Light Reading

TE Reckons Coolbit Is Hot Stuff

Carolyn Mathas
News Analysis
Carolyn Mathas

It's no secret that datacenters are hungry energy consumers and their appetite is insatiable. While most today operate at 10 Gbit/s level, at the next increment of 25 Gbit/s, the high-speed data rate energy drain dramatically worsens.

According to a recent TE Connectivity (NYSE: TEL) white paper, approximately 50% of a datacenter's energy consumption is generated by networking equipment. Air movement and cooling adds another 37%; transformers and uninterruptible power supplies (UPS) 10%; and such elements as lighting, 3%.

A major challenge for datacenter operators is that while energy consumption presents something of a roadblock to upgrades, increasing demand for the next wave of services, fuelled by advances in core networking and virtualization, makes an upgrade in high-speed transmission is almost unavoidable in a highly competitive market.

What's needed, then, is a combination of higher speeds and lower power consumption. And that's exactly what TE Connectivity has been working on.

It's almost four years since TE Connectivity (then known as Tyco) acquired the Optical Products Group of Zarlink Semiconductor for $15 million. The acquisition included a laser fab facility in Sweden and IC (integrated circuit) design in Phoenix, Arizona. (See Zarlink Sells Optical Unit to Tyco)

Now, after years of development, TE has unveiled its Coolbit optical engine, designed to tackle that power/speed challenge. (See TE Connectivity Unveils Coolbit )

According to Erin Byrne, director of fiber optics engineering at TE, "The company spent the last two years developing the Coolbit optical engine as a foundational element. Coolbit accommodates the demand for 25 Gbit/s and beyond while satisfying high-density and high-bandwidth requirements," she stated.

The engine, which converts data from electric signals to optical signals, will be the driving technology behind a range of upcoming TE products, including:

  • 100G QSFP28 active optical cables (AOCs)
  • 100G QSFP28 transceivers
  • 300G Mid-board optical modules (MBOs)
  • 400G CDFP active optical cables (AOCs)

Why is this product important? At 25Gbit/s there are significant signal losses, and signal compensating electronics are necessary. However, by embedding the mid-board optics (MBOs) onto line cards and switch fabrics in computers and communications systems, Coolbit enables higher I/O port densities, systems are not constrained by copper interconnect lengths, there’s greater power efficiency, and the MBOs mitigate the signal losses.

According to TE, the 25 Gbit/s QSFP28 modules, for example, perform at less than 1.5 Watts per transceiver, so that communications systems will achieve up to 60% more power savings than is currently possible. At the component level, this translates into significant system savings. For each watt saved, equipment operators achieve infrastructure operational expenditure savings.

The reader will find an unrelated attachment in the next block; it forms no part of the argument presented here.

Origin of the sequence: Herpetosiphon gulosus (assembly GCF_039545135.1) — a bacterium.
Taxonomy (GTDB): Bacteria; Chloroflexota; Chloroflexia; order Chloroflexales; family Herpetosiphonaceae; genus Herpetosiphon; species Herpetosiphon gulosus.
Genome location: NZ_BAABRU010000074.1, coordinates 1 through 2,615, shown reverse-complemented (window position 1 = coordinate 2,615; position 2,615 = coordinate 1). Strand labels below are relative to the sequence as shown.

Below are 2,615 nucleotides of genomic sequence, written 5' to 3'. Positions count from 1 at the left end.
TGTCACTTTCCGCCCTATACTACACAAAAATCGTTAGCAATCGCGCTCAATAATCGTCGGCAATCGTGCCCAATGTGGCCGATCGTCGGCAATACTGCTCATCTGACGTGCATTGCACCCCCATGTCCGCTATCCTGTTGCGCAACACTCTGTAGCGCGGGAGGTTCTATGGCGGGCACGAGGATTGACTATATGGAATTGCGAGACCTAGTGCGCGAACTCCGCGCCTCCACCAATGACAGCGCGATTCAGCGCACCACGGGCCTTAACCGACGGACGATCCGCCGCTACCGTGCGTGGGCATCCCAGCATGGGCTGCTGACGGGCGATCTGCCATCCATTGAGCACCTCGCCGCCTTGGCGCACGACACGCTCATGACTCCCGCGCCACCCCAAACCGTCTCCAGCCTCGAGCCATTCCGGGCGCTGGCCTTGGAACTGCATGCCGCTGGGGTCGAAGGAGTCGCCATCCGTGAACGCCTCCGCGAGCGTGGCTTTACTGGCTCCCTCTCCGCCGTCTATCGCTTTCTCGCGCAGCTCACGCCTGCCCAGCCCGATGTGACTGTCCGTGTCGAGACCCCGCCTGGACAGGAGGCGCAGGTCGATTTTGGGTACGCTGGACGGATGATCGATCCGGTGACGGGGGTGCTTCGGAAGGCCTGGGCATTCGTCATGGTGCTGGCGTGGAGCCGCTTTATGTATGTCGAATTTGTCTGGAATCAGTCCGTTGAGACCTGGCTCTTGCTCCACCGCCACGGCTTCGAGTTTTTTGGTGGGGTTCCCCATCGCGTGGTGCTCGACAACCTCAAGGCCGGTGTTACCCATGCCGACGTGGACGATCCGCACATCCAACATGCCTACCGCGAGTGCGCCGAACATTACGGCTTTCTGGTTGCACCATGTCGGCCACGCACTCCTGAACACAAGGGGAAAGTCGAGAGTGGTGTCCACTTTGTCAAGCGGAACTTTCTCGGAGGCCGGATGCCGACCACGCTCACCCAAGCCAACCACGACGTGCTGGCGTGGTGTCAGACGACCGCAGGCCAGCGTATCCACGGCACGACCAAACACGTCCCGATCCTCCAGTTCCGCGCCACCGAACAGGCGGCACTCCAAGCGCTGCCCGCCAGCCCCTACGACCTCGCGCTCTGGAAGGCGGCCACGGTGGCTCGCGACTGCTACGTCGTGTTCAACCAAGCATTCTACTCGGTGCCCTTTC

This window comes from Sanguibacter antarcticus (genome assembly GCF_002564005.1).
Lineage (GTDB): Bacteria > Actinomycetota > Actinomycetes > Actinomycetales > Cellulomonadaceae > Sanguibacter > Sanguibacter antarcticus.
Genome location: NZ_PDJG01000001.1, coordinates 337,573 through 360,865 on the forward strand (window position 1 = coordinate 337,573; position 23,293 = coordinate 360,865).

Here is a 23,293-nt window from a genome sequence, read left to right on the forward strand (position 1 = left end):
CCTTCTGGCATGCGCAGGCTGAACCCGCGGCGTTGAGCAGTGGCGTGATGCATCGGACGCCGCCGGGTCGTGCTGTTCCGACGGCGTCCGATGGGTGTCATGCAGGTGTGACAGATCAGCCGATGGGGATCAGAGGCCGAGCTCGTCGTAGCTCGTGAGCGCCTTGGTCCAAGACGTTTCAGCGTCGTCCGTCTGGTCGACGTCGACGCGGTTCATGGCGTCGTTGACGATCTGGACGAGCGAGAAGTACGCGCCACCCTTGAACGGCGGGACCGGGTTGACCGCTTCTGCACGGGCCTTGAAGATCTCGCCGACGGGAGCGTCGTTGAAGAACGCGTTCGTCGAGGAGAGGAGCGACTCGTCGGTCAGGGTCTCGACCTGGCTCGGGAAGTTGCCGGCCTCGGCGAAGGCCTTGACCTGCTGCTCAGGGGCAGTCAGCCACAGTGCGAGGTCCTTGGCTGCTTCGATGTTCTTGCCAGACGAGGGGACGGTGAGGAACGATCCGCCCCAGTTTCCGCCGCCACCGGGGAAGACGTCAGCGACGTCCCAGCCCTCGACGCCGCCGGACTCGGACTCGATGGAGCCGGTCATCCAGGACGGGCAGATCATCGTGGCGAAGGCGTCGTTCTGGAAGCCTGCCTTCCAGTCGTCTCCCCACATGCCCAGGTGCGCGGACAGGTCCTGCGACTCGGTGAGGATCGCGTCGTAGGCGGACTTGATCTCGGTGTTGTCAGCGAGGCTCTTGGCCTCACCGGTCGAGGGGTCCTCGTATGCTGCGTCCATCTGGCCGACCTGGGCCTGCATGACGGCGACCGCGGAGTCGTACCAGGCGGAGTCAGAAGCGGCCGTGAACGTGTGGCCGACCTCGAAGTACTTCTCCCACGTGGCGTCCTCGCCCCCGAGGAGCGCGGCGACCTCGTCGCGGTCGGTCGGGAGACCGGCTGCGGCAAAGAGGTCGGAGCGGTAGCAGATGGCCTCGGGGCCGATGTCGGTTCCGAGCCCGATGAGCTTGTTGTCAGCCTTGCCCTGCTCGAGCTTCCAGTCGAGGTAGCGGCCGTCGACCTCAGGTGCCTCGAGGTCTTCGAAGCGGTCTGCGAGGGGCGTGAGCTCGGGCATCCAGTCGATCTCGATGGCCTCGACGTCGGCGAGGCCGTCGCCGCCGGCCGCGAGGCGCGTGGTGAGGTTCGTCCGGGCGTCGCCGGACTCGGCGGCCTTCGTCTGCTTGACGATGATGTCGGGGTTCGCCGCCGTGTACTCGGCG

Byrne states that the company is emerging as a challenger in the datacenter and in telecom based on solutions that are designed to counter power and density challenges. When asked what the most difficult part of the two-year development of Coolbit was, she said, "To maintain a clear vision to achieving low power over the course of the full two years of development. That meant resisting [the addition of] other features along the way."

— Carolyn Mathas, contributing editor, special to Light Reading

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User Rank: Light Sabre
3/3/2014 | 10:45:54 AM
Re: Renewable can help a bit
I sometimes cover data centers for different pubs. I had written about renewables a couple of years ago for Midwest Energy News (hence the ACT information). Emerson Electric in St. Louis has a complete solar energy roof on its data center, but that supplies ornly a portion of the energy that it needs.

I had written about data centers and renewable energy in Iceland several years ago.
User Rank: Blogger
3/3/2014 | 10:39:50 AM
Re: Renewable can help a bit
That is very cool, Phil. Where's your involvement now?
User Rank: Light Sabre
3/3/2014 | 10:09:04 AM
Re: Renewable can help a bit
I wrote an article several years ago on the use of geothermal in data centers in Iceland. At the time, they were able to run entirely on it. In the U.S., ACT, providers of the well-known college entrance exam, worked with project engineers to develop a geothermal system that helps cool their 10,000-square foot facility in Iowa City.
User Rank: Blogger
3/3/2014 | 10:03:46 AM
Re: Renewable can help a bit
Phil, You're right on. There's not doubt the needs will continue to expand.

Iceland, huh? Never been there. I think geothermal energy poses other problems there though. I read that the processing smells like rotten eggs from the release of hydrogen sulfide! I love to travel. Maybe I'll add Iceland as a placee to visit. Then I can take in the sights and smells first hand.
User Rank: Light Sabre
3/3/2014 | 9:14:54 AM
Renewable can help a bit
As the data needs of businesses, government and individuals keep growing, so will data centers, and so will the centers' energy needs.

Renewable energy, such as solar and, where it is available, geothermal, can help with some of the energy drain, though primarily in conjunction with fossil energy. In Iceland, where geothermal is abundant, even the higher energy requirements as data centers expand, might be handled with litte or no fossil fuel energy.
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